Attorney: No problems before Brazil collapse
The crane operator involved in last week’s deadly accident at
the Sao Paulo stadium that’s hosting the opening match of the World
Cup told police Wednesday that he’d noticed nothing out of the
ordinary ahead of the incident, his attorney said.
Lawyer Carlos Kauffmann said Jose Walter Joaquim’s 1 1/2
hour-long statement to police Wednesday was the crane operator’s
first since the Nov. 27 accident that killed two construction
workers when the crane collapsed as it was hoisting a 500-ton piece
Police are still investigating the cause of the accident, and
media reports have said the three main hypotheses are human error,
a problem with the crane and the possibility that the ground,
soaked by several days of rains, ceded beneath the weight of the
Kauffmann said Joaquim told police that before the accident,
”he didn’t notice any problem. Because if he had noticed a
problem, he wouldn’t have gone ahead with the operation.”
”Everything was happening normally, completely normally,” the
Sao Paulo-based attorney told The Associated Press by phone.
Kauffmann stressed Joaquim’s experience, saying the 56-year-old
had been operating cranes for 34 years and had already hoisted 37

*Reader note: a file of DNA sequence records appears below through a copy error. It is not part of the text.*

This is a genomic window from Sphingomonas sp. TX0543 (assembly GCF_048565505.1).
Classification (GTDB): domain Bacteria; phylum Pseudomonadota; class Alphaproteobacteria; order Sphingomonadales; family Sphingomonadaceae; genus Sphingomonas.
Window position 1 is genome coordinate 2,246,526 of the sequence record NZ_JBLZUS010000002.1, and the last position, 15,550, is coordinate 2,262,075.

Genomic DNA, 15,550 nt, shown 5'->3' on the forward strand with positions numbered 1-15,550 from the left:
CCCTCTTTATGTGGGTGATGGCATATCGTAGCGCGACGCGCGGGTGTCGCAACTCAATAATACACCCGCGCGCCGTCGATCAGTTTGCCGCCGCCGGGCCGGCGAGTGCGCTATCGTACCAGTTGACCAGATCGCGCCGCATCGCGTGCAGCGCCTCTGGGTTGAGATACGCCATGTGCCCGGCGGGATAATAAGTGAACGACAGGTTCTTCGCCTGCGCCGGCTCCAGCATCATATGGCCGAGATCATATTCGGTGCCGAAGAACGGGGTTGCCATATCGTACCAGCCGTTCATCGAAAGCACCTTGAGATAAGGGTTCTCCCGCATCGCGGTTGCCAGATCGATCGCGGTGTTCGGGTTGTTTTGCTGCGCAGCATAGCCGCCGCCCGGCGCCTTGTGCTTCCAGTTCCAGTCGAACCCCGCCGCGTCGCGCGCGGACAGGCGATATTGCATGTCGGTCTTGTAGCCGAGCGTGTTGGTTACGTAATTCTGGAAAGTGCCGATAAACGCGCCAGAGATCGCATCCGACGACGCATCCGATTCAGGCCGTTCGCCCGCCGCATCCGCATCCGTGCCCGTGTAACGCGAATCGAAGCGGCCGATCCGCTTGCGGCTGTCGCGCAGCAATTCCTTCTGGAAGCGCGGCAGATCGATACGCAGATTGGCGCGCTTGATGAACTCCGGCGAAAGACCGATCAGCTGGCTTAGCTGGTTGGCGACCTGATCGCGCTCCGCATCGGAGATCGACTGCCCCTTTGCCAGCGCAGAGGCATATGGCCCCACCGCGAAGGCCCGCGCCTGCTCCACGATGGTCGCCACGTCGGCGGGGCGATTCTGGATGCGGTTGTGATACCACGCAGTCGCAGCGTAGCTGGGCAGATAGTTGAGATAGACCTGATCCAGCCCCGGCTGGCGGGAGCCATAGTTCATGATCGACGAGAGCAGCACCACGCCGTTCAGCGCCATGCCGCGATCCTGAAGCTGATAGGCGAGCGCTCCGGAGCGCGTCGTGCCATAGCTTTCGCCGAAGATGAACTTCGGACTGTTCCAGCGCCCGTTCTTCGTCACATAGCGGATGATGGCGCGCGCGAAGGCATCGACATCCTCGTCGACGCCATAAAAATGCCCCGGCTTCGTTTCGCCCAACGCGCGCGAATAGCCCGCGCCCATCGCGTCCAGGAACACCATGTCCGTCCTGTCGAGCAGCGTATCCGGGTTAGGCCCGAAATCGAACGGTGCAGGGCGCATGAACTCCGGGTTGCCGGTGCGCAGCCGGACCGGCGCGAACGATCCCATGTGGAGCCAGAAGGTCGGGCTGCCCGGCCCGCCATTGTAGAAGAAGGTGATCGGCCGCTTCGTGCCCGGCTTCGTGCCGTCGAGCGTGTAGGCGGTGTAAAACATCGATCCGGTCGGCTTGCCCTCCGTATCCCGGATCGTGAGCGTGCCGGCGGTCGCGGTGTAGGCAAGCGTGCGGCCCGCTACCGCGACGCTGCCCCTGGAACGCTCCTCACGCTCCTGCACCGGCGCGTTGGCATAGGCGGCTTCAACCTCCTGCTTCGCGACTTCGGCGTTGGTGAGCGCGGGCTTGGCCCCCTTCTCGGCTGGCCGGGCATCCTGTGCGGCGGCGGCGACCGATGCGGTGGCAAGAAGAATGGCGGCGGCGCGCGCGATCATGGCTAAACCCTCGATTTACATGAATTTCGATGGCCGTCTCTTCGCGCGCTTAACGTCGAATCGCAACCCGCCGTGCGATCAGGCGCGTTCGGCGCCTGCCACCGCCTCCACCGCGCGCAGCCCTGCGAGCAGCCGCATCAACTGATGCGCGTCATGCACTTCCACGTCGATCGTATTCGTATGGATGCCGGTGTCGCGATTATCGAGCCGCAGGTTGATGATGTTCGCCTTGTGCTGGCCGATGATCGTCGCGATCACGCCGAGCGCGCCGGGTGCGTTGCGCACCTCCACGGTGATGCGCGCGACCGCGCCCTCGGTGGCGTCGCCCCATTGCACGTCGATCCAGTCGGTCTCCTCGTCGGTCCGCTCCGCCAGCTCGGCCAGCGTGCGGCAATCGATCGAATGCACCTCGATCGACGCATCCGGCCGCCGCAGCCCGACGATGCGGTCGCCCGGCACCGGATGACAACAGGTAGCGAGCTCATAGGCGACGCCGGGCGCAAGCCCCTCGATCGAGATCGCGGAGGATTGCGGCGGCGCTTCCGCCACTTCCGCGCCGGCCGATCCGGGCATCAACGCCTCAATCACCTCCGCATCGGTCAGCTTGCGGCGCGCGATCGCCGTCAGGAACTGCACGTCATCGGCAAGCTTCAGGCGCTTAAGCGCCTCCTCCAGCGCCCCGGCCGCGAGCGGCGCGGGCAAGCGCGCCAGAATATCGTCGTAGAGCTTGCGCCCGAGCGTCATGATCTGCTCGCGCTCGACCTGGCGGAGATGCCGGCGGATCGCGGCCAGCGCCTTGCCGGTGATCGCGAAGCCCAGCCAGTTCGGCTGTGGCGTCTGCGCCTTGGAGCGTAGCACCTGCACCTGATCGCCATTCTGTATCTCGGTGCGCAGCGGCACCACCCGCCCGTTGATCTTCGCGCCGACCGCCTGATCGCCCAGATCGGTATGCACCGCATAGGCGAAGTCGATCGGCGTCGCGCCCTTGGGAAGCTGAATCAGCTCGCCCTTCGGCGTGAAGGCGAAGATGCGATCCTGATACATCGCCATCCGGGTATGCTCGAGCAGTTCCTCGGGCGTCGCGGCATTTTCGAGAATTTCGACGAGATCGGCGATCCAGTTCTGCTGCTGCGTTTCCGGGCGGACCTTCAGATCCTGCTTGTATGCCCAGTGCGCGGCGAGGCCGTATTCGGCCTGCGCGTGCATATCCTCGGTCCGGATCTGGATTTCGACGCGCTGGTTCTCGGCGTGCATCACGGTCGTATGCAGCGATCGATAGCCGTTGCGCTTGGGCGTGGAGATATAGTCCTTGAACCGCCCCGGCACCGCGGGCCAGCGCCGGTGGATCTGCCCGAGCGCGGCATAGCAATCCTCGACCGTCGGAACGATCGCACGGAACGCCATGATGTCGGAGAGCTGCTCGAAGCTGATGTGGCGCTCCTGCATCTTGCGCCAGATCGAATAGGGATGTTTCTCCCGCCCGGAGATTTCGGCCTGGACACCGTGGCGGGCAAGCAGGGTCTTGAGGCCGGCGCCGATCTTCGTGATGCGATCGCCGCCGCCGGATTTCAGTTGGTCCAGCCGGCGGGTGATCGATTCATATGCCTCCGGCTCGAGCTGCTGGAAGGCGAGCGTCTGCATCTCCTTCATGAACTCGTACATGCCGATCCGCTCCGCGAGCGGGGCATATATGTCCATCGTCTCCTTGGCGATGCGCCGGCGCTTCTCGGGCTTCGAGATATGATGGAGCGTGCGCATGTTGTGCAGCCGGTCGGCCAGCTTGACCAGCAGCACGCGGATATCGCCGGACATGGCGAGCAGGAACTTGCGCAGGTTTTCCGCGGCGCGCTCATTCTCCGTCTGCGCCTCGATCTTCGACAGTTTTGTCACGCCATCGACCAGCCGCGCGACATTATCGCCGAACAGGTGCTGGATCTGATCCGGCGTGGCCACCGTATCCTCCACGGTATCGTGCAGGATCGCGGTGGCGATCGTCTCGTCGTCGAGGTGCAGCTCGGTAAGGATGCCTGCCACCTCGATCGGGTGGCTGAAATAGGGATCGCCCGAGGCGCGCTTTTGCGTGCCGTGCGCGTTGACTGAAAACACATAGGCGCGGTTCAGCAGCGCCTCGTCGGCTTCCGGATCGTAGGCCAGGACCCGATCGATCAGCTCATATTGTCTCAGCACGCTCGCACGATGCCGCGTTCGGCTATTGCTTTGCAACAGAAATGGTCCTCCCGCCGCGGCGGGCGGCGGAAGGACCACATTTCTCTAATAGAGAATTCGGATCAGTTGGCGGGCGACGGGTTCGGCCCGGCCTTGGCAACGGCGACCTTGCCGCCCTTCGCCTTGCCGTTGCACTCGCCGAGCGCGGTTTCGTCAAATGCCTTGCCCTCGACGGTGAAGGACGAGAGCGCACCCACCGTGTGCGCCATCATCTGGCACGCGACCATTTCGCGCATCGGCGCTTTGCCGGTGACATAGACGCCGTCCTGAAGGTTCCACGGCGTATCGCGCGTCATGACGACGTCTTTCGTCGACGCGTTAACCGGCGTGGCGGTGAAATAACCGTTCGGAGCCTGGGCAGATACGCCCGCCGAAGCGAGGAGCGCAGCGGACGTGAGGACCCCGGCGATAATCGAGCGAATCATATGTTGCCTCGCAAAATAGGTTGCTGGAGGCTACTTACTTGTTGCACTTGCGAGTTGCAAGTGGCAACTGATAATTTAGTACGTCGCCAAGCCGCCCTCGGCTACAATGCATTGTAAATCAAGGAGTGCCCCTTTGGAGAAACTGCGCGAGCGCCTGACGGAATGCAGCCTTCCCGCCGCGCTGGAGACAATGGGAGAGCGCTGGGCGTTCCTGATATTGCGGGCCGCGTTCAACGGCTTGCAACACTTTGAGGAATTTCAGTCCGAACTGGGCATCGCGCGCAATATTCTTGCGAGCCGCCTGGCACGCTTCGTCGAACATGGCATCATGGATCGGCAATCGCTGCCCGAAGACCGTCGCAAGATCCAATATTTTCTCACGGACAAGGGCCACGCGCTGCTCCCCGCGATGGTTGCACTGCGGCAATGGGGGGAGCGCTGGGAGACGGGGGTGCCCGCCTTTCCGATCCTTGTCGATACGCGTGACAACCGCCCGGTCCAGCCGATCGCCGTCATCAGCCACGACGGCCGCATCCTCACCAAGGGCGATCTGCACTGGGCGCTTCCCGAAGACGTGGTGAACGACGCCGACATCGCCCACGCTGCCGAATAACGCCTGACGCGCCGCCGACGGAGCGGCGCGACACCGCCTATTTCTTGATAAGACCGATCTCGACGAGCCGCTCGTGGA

similar pieces of roofing onto Sao Paulo’s Arena Corinthians
without incident. The roofing structure that came crashing down
last Wednesday was to be the final piece.
Joaquim’s statement came as top brass from world football’s
governing body, FIFA, and Brazilian sporting officials gathered in
the northeastern coastal state of Bahia ahead of the World Cup draw
Brazilian officials have come under fire from FIFA over delays
in delivering the 12 stadiums that are to host World Cup matches.
Four of the six stadiums used in the World Cup warm-up tournament
held earlier this year were delivered late, and Brazilian officials
on Wednesday acknowledged that none of the six remaining stadiums
will meet FIFA’s Dec. 31 deadline.
Brazilian media reports were rife with speculation that hurry to
deliver the Arena Corinthians, which is also known as Itaquerao,
well ahead of the June 12 opener may have contributed to the
accident. Some of the 1,350 workers on the site told journalists
that 12-hour-long shifts were not unusual, although others insisted
they worked standard 8-hour-long shifts.
Work on the site was stopped for four days following the
accident but largely resumed on Monday, except on the area
immediately surrounding where the accident took place. Odebrecht,
the construction firm building the stadium, said the off-limits
area represents only about 5 percent of the total site.